State government will be heavily involved in the health insurance industry next year if proposals before the legislature's Insurance and Real Estate Committee become law.

The committee, which has already filed legislation to create a state-run health insurance program, now wants the state to have a role in the prescription drug marketplace.

CBIA's Michelle Rakebrand discusses prescription drug bill
"Mandates are driving up small business healthcare costs." CBIA's Michelle Rakebrand talks with reporters at the state Capitol.

HB 7174 creates the Connecticut Prescription Drug Program, which allows self-insured employers to buy prescription drugs for their employees through purchasing power the bill gives the state comptroller.

The program would be run through the comptroller's office and provide a drug discount card to participants.

CBIA's Michelle Rakebrand told the committee Feb. 28 that granting the comptroller broad purchasing power and the ability to charge operational fees restricts the well-established practice of engaging pharmacy benefit managers and health insurers.

Alternatively, the bill gives the state the option to contract directly with PBMs.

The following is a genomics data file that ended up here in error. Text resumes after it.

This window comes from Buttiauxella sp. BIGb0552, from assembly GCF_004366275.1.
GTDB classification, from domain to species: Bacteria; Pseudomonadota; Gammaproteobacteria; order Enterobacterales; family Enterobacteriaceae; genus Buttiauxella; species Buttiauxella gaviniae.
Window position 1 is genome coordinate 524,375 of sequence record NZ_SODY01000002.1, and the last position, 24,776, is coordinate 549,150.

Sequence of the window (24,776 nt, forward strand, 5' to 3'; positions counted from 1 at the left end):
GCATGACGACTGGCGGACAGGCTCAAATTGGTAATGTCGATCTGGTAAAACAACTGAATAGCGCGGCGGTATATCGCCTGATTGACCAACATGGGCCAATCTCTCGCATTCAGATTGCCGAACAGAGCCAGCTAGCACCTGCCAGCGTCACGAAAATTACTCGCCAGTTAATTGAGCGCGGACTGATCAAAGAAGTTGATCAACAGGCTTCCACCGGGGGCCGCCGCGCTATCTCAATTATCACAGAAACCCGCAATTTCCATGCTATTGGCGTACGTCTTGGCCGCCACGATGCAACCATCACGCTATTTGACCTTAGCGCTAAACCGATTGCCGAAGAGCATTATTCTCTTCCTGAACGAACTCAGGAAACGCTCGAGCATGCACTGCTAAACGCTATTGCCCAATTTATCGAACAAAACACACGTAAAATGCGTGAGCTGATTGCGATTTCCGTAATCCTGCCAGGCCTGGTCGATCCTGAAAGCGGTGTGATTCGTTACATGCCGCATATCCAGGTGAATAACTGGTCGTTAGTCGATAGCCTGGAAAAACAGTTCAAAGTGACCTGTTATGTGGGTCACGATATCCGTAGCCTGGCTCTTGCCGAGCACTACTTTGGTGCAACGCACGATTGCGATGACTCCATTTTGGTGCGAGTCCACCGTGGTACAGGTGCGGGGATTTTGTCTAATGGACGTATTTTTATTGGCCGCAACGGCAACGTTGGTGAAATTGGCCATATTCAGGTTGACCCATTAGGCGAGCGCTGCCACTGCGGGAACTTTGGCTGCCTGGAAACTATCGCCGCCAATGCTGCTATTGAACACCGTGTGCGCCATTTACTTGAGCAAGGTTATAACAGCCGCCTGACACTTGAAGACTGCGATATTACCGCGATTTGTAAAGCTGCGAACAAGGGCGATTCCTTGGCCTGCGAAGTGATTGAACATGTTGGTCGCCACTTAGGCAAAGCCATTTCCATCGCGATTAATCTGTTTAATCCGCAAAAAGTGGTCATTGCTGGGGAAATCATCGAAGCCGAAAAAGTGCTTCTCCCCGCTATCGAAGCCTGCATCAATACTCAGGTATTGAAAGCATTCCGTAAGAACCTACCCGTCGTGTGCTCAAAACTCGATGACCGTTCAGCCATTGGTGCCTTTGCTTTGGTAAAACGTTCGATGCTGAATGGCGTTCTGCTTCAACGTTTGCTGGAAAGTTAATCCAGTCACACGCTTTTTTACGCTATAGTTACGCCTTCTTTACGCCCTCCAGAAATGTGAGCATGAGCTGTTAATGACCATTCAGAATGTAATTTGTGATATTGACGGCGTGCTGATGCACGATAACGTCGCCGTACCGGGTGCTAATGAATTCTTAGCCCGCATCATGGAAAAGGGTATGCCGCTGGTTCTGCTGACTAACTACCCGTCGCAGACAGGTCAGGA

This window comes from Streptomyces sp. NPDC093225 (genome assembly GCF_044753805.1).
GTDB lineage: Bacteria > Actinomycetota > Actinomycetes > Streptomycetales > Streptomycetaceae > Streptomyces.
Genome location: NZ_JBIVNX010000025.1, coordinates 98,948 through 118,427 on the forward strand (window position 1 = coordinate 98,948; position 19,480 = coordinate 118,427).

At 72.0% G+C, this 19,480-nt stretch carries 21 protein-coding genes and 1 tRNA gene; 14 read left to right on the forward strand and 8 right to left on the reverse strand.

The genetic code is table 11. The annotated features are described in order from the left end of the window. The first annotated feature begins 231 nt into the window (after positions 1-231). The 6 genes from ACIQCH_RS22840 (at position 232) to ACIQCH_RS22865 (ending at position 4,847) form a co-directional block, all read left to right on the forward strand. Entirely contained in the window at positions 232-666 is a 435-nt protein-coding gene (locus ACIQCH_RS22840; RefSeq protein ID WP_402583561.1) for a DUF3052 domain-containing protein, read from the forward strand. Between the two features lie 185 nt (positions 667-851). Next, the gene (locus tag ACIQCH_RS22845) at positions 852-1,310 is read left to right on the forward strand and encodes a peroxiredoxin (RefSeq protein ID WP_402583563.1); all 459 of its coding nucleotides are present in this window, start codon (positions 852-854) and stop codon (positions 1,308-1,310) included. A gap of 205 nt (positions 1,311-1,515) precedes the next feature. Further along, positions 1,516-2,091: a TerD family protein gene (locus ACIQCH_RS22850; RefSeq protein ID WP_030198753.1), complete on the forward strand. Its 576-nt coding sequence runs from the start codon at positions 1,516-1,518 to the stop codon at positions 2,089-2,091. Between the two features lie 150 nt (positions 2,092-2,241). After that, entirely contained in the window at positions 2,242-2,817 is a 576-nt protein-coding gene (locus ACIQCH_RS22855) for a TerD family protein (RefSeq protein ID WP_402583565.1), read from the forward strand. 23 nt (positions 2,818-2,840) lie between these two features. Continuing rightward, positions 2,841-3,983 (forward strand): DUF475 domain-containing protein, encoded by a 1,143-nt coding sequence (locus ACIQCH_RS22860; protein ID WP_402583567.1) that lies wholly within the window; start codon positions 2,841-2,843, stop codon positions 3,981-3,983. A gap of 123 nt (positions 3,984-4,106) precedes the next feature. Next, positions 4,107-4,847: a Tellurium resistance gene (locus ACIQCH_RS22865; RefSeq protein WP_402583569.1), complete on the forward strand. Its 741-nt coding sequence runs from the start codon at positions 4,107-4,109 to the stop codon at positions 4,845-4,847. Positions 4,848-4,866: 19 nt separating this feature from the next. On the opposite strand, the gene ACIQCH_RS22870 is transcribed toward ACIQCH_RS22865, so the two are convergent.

'No Fiscal Sense'

PBMs administer prescription drug plans for commercial health plans, self-insured employers, and state and federal government employee plans.

PBMs are projected to save consumers up to 30% or $654 billion on drug benefit costs over the next decade.

In economic terms, PBMs realize these savings from their ability to aggregate demand to gain leverage in the market, something that no state can feasibly do on the same scale.

These savings go a long way for employers who contribute to their employees' healthcare costs through cost-sharing.

If we are serious about saving small employers money on healthcare, we should be focusing on reducing mandates.
— CBIA's Michelle Rakebrand
With prescription drug costs accounting for 10% of overall healthcare spending, employers rely on the negotiating power and expertise of PMBs to reduce drug prices.

Giving that power to a state entity, or having the state contract with a PBM with an additional administrative cost, makes no fiscal sense, Rakebrand said in urging the committee to reject HB 7174.

"The mandates in this state are what drive up the cost of healthcare," she said.

"And that's what we should focus on if we are serious about saving small employers money on healthcare."


For more information, contact CBIA's Michelle Rakebrand (860.244.1921) | @mrakebrand